Suffering chronic pain is like most experiences in life. Until you go through it yourself, you cannot possibly comprehend what it does to you. For those who don’t know, it’s distressing, incredibly disruptive and leaves you often wondering if you’ll ever feel happiness again. It can strip you of any confidence you have to perform even the most basic of tasks, let-alone perform at work.
There are few things more deeply challenging then chronic pain. Whatever the suggested treatment plan is, where possible, look into doubling your efforts.
Don’t be a hero, ask for help if you need it. Call a family meeting, send a physiotherapy roster to friends. If you’re temporarily in a state of distress, you won’t find a way through it without simply asking for assistance.
This sounds like a simple suggestion, but keeping work colleagues and your boss informed via weekly or monthly updates is key. They may be distracted in their own private work bubble, but being an inclusive staffer means summarising how things are going for you and managing expectations about your ability to re-enter the office. This also means there is evidence of your efforts to get back on track in case of any unexpected action against you.
Whether you have smashed a joint, been involved in a car accident or developed a serious health condition, your body will need time to heal. Your mind also needs time to process the trauma. If this means connecting with a professional counsellor, then do it. Suddenly finding yourself in chronic pain can be debilitating so don’t underestimate the help you may need to re-group. Telling others that “I’ll be right” is not realistic and not fair on yourself.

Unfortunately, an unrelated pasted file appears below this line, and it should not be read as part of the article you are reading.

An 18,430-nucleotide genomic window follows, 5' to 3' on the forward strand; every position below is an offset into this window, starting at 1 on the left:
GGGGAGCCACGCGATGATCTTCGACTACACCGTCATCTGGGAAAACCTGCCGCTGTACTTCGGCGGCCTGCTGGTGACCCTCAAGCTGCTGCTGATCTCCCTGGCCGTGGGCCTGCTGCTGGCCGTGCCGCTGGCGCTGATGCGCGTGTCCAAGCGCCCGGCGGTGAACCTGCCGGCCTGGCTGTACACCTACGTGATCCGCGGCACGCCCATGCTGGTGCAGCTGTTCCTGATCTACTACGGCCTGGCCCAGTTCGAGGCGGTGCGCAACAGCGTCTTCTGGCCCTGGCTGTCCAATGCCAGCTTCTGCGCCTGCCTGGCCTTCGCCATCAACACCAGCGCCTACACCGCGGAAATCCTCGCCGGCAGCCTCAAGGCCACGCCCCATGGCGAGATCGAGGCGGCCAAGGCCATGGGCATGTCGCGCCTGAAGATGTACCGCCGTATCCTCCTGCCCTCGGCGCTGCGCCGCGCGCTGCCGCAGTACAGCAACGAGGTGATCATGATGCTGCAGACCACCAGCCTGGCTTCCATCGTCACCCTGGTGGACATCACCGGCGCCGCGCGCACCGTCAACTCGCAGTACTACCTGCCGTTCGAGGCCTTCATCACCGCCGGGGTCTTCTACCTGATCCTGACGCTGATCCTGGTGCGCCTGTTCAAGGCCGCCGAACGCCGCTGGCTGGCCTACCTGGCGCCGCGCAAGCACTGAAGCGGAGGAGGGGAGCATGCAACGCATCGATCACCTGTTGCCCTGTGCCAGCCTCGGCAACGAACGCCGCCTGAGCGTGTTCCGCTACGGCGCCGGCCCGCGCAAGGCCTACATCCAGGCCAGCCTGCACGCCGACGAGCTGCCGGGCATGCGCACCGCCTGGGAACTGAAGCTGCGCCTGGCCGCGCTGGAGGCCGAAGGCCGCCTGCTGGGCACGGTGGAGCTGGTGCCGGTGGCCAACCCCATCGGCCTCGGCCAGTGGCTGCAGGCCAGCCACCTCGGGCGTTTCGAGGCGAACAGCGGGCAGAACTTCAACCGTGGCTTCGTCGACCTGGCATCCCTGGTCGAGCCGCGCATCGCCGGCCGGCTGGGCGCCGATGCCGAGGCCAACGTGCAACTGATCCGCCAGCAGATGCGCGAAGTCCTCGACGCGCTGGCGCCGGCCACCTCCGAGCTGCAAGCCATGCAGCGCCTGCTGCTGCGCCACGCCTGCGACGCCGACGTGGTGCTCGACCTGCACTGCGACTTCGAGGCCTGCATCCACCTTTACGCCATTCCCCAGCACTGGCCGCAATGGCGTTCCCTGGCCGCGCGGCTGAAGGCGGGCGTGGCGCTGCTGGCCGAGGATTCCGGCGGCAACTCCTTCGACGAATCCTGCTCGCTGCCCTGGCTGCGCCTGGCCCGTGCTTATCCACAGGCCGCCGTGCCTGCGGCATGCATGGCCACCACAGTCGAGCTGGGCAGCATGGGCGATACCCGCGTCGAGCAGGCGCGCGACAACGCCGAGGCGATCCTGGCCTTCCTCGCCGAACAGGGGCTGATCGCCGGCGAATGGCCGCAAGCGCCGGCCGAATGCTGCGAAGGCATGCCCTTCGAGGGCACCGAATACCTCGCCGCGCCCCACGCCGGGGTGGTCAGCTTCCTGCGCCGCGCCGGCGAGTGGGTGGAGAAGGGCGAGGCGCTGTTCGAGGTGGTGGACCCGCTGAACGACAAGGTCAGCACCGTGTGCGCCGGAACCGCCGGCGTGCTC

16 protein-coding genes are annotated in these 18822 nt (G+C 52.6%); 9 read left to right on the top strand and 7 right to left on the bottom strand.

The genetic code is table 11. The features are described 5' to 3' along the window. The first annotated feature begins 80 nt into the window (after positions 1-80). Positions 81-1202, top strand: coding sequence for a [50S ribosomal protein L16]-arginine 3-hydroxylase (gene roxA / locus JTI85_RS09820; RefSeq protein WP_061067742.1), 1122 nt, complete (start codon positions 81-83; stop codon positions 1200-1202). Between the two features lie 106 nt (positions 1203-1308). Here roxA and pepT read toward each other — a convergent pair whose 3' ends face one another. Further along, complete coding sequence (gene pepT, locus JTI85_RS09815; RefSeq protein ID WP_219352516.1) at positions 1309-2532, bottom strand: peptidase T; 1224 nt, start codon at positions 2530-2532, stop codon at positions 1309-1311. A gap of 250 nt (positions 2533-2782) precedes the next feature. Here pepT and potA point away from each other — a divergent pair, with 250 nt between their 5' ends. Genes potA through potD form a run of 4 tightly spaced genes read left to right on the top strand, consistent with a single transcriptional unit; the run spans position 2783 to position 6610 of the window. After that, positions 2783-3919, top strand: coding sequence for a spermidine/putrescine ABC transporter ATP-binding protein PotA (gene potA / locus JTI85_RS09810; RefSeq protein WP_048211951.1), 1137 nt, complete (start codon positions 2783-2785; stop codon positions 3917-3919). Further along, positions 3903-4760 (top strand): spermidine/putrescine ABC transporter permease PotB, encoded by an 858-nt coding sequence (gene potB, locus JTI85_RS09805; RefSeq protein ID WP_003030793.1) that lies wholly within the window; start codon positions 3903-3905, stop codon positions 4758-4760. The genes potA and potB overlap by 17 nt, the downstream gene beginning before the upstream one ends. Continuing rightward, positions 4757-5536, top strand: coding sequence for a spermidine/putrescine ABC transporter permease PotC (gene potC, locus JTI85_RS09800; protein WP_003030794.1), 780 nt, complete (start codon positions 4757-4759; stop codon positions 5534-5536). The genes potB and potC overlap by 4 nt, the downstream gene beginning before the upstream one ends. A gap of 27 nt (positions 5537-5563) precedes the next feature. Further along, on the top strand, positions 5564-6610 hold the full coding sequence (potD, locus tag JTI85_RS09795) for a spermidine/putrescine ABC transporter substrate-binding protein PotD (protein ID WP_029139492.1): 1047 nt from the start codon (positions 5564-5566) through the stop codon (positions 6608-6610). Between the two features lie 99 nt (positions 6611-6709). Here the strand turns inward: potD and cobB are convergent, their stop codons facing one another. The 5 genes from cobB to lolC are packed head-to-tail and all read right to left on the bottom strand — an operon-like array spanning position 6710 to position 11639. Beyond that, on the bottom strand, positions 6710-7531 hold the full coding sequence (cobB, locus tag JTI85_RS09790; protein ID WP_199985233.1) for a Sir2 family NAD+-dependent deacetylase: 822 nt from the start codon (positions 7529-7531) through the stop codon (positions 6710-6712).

A Harvard study talks about the ‘triple threat’ to optimal healing – bad food, no sleep and lack of movement. These three things interfere with our body’s natural healing process, creating an environment for average healing at best. When we’re not well, we tend to neglect nutrition, when we should be fuelling our body with critical proteins, fruits, vegetables and supplements.
Our sense of suffering can so easily be escalated by how much support we feel we have around us, so don’t hesitate to reach out to those around you and be honest about how difficult it is. It’s far easier to hold onto your confidence by taking more control, instead of allowing the circumstances take control of you.